By SUSAN MONTOYA BRYAN
ALBUQUERQUE, N.M. (AP) - The American Southwest hasn't seen this many endangered Mexican gray wolves roaming the wild in decades.
The results of this year's annual survey of wolves in Arizona and New Mexico mark a first for the troubled reintroduction program. Wolves were first released in 1998, but the numbers have never been this high.
The estimates released Wednesday by the U.S. Fish and Wildlife Service show there are at least 75 wolves in the wild in the two states. That includes 13 packs, three breeding pairs and 20 pups.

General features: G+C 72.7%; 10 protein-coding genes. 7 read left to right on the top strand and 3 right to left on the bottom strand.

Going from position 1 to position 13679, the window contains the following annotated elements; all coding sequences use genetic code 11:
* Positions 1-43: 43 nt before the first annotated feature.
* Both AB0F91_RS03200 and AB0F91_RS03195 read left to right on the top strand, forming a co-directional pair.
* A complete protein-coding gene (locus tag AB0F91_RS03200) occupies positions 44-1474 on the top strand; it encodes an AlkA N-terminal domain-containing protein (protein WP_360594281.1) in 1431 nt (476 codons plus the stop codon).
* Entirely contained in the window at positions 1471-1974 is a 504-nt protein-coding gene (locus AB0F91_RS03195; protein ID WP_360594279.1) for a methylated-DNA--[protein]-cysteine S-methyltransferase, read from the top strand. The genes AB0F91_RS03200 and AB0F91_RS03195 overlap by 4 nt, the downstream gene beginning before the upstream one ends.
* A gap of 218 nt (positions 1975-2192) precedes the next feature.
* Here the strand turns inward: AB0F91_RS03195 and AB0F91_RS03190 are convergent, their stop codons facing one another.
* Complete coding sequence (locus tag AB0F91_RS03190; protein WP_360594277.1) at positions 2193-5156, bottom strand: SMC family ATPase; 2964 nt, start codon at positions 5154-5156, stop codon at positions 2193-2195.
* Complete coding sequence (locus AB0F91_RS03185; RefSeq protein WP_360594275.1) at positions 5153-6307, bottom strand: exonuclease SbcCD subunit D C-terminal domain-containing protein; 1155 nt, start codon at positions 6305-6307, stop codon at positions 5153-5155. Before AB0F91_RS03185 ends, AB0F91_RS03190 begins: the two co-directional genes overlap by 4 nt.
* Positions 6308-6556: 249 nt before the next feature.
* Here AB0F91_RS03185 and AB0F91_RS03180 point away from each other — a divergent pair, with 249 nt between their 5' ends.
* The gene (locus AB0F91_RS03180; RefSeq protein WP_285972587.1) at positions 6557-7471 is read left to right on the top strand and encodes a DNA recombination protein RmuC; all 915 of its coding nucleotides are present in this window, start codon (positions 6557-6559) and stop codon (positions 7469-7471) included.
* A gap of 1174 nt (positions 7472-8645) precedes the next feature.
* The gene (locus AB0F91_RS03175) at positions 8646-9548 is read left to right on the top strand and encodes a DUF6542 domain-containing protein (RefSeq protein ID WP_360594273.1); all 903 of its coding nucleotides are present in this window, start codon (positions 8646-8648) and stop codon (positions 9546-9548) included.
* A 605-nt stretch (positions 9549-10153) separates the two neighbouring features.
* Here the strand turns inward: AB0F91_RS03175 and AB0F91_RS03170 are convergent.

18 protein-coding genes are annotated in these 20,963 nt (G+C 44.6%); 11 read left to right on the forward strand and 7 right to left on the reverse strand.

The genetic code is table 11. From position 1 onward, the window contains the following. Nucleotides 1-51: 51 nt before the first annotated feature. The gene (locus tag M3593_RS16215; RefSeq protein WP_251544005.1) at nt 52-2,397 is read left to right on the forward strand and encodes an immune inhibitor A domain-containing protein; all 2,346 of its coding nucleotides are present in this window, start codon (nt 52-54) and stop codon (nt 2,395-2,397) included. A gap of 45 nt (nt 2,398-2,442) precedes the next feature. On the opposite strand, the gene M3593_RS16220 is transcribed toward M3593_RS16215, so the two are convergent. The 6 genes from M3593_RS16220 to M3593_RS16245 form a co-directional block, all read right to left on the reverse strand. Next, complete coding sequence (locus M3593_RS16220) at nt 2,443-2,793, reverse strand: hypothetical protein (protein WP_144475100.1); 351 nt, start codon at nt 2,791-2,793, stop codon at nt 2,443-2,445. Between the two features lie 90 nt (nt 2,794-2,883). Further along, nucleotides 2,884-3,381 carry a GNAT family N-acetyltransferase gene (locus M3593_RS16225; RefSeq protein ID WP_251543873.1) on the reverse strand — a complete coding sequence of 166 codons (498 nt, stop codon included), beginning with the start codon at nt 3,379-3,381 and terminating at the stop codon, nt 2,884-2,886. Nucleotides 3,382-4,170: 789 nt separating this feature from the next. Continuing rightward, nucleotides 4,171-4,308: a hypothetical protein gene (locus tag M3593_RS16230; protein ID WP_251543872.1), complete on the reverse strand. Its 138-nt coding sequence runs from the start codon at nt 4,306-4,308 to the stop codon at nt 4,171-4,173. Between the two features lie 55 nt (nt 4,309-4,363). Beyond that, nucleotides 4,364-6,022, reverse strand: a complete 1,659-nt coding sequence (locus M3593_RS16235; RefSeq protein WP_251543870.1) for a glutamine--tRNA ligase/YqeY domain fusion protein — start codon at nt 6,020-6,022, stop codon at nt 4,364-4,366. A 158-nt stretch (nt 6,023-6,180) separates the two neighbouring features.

That's up from last year's estimate of 58 wolves.
The survey comes as federal officials revamp a decades-old plan that guides management of the predator. A draft proposal calls for establishing rules for wolves that migrate into other parts of Arizona and New Mexico and into West Texas.
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